The things that have really made a difference to my book sales in the past are things organised by my publishers, not by me: being shortlisted for the CILIP Carnegie Medal really boosted sales of my first book, and I’ve seen a marked effect from broadsheet newspaper reviews too.
However, there are things that I can do. I have a professionally designed website and I’m on social media (Facebook, Twitter and Instagram) pretty much every day. I think it’s important for readers to be able to find out about my books easily, and to be able to interact with me if they want to.
As a book lover myself, I feel disappointed and a bit put out if I like another author’s work and there is nowhere online to find out a bit more about their books other than selling sites like Amazon.
Social media also helps authors to create “brand values” for themselves. My Instagram account reflects all the things that interest me – urbex, history, Gothic stuff, travel. I don’t think someone would look at those pictures and then rush off and buy all my books (though it would be nice if they did…), but it helps to reinforce the idea of me in people’s heads as a Gothic thriller writer.
What have you been working on recently and can we look forward to a new book any time soon?
I don’t want to give away too much, because my latest book is currently out on submission, but it has many of the elements of other Helen Grant novels – it’s distinctly Gothic in nature, with ancient buildings, a central mystery and some grisly deaths! As I mentioned earlier, it’s set in Scotland, and in fact, in Perthshire, where I now live.
As well as the new novel, I’ve continued to write occasional ghost stories for adults. The most recently-published is The Watchmaker, which appeared in the ghostly anthology Shadows At The Door. I’ve also got a story called Gold coming out in Supernatural Tales later this year.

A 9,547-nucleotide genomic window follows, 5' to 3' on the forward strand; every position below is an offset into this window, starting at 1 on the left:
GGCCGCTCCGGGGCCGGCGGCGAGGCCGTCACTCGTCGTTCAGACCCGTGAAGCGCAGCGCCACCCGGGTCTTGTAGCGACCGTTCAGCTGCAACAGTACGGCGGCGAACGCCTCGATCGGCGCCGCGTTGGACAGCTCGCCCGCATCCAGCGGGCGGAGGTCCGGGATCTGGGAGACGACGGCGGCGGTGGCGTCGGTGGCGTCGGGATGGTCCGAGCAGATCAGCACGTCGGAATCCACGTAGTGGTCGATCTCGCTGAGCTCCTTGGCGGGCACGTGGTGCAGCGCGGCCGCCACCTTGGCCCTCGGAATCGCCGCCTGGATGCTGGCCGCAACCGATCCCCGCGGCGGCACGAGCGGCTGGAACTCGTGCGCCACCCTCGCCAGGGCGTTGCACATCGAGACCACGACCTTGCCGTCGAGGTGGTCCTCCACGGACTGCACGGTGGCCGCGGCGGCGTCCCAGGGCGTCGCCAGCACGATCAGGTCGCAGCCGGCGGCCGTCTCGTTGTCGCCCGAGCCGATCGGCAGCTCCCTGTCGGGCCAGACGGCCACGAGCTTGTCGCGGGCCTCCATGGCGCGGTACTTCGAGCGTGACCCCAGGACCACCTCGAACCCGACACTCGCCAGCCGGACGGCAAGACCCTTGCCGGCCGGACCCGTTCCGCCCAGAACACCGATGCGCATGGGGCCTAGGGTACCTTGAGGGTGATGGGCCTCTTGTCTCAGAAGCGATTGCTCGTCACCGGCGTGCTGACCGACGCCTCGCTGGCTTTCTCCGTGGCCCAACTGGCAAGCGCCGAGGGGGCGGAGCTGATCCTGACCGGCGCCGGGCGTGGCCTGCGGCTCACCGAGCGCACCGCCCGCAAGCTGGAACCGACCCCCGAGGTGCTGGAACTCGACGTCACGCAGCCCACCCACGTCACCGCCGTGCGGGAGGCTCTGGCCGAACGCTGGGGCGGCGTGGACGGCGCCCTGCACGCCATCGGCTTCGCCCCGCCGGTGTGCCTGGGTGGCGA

When you get to the end of the working day/week, how do most like to relax?
Haha, I don’t really relax. Even when I’m asleep, I grind my teeth! I’m a firm believer in “a change is as good as a rest.”
My favourite occupation at the end of a long week is to go off and explore an abandoned building somewhere – a church or country house. Rural Scotland is peppered with them. The creepier, the better!
I recently went to look at the Elphinstone Tower, which is a ruined tower house near the famous Dunmore Pineapple. (If you are wondering what the Dunmore Pineapple is, it’s an 18th century building topped with an enormous stone pineapple.) The tower has a crypt in the basement, which had to be emptied in the 1990s after vandals broke in. There are still broken coffin boards lying around.
While we were there, we spotted a beautiful white barn owl perched high in the ruins. As we stared at it, it took off and flew away into the trees. This was in broad daylight.
It was a wonderfully Gothic moment.
I enjoyed that trip immensely; I couldn’t stop talking about it and thinking about it for days afterwards. I was fizzing with excitement! That’s probably my equivalent of “relaxing.” It makes me feel marvellous, anyway.
Thanks Helen. That was fantastic and good luck with the new book!
Buy Helen’s books
All Helen’s books are available at Amazon. Click on a book cover to buy in Kindle or paperback.